Ultimately, photographic silver is a zero-sum game. What goes out comes back for re-use. As for silverware, these numbers are very difficult to verify and, in my opinion, are over-emphasized by GFMS. Industrial use is at 54% of all silver demand, according to GFMS. If industrial use increases by 1 percent in 54% of the market, that’s a much bigger number than a 1 percent rise in 17% of the market, or whatever number they claim is used for silverware. So industrial demand is increasing but may slow during the current recession. The main trend of investment grade silver for wealth appreciation and preservation will continue.
4. Should silver remain at these current levels—half of last spring’s heights—do you recommend that investors slow down or speed up their acquisition?
That is always an individual choice. If you don’t have any—buy, even if you need to pay a premium. If you thought this through some time ago and have some real silver and gold that meets your needs, then relax . . . the worst case is probably not as bad as your imagination.
5. What signs should investors watch as they consider whether to buy more silver or sell what they already have (or should they ever sell what they have)?
To give a meaningful answer, this would have to be addressed on a case-by-case basis. When we get to the mania or panic phase, most should consider selling some or all, depending upon their personal situation.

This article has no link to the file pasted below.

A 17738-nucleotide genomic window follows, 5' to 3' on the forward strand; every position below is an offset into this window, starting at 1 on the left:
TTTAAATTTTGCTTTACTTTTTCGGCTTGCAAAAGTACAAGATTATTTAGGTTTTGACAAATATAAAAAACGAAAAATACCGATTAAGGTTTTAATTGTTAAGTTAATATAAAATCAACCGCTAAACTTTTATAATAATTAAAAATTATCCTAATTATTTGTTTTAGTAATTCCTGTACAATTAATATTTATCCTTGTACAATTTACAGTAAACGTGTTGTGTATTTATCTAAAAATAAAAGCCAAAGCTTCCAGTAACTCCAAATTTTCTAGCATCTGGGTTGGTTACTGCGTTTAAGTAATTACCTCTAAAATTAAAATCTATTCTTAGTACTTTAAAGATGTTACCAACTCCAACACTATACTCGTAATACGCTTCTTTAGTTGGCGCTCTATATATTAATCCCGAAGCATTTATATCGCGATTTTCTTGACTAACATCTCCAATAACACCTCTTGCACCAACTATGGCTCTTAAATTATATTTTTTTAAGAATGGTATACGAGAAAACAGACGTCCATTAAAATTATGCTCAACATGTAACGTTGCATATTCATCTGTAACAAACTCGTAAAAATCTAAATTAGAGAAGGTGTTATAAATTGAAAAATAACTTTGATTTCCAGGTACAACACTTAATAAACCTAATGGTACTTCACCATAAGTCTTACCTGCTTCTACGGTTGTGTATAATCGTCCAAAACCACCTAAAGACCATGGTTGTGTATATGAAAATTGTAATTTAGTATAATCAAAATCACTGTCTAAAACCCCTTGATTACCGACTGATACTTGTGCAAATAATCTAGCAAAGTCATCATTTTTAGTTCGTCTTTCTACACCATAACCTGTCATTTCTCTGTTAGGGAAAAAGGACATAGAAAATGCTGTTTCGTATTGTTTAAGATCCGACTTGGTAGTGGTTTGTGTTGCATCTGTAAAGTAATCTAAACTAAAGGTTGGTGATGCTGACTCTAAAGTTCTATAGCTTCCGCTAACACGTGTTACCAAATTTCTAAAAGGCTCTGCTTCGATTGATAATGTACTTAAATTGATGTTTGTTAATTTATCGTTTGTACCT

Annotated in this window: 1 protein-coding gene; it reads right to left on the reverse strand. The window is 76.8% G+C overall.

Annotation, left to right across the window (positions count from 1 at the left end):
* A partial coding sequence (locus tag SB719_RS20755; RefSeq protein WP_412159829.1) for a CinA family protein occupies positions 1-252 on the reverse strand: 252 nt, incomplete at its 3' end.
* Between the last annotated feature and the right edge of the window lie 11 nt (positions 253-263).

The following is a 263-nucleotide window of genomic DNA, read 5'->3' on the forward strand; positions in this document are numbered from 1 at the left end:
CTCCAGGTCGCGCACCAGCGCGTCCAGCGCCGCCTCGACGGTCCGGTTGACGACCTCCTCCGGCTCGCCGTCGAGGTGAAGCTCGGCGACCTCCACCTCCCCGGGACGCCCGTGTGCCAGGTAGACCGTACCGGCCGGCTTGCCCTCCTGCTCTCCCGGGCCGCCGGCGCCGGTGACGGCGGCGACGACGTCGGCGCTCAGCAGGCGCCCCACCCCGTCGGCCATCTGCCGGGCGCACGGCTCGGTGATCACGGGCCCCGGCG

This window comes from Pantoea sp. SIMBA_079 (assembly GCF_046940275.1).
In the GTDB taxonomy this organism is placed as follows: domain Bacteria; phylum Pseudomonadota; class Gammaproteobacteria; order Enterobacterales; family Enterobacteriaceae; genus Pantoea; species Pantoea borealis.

6. What effect, if any, will the incoming Obama Administration have on the financial markets, precious metals, and silver, in particular?
Difficult to say at this point. If he is less favorable to mining than the present Administration, that will put even more pressure on the physical market. But both gold and silver will regain strength again at some point, regardless of which party is in office. The financial markets may rally on the “hope” factor, but it will be short-lived. Governments always try to print their way out of these messes and most of us understand wealth cannot be printed—it must be earned!
7. What should silver investors know about silver in relation to gold and the other precious metals?
Silver is the most useful of all the metals. It has been used as money for longer periods of time and in more places in the world than gold. Silver was in circulation in the United States through 1964, but gold left the scene in 1933. Silver has less quantity available for investment purposes than gold, but more than platinum or palladium. The word silver and the word money are synonymous in the Latin based languages.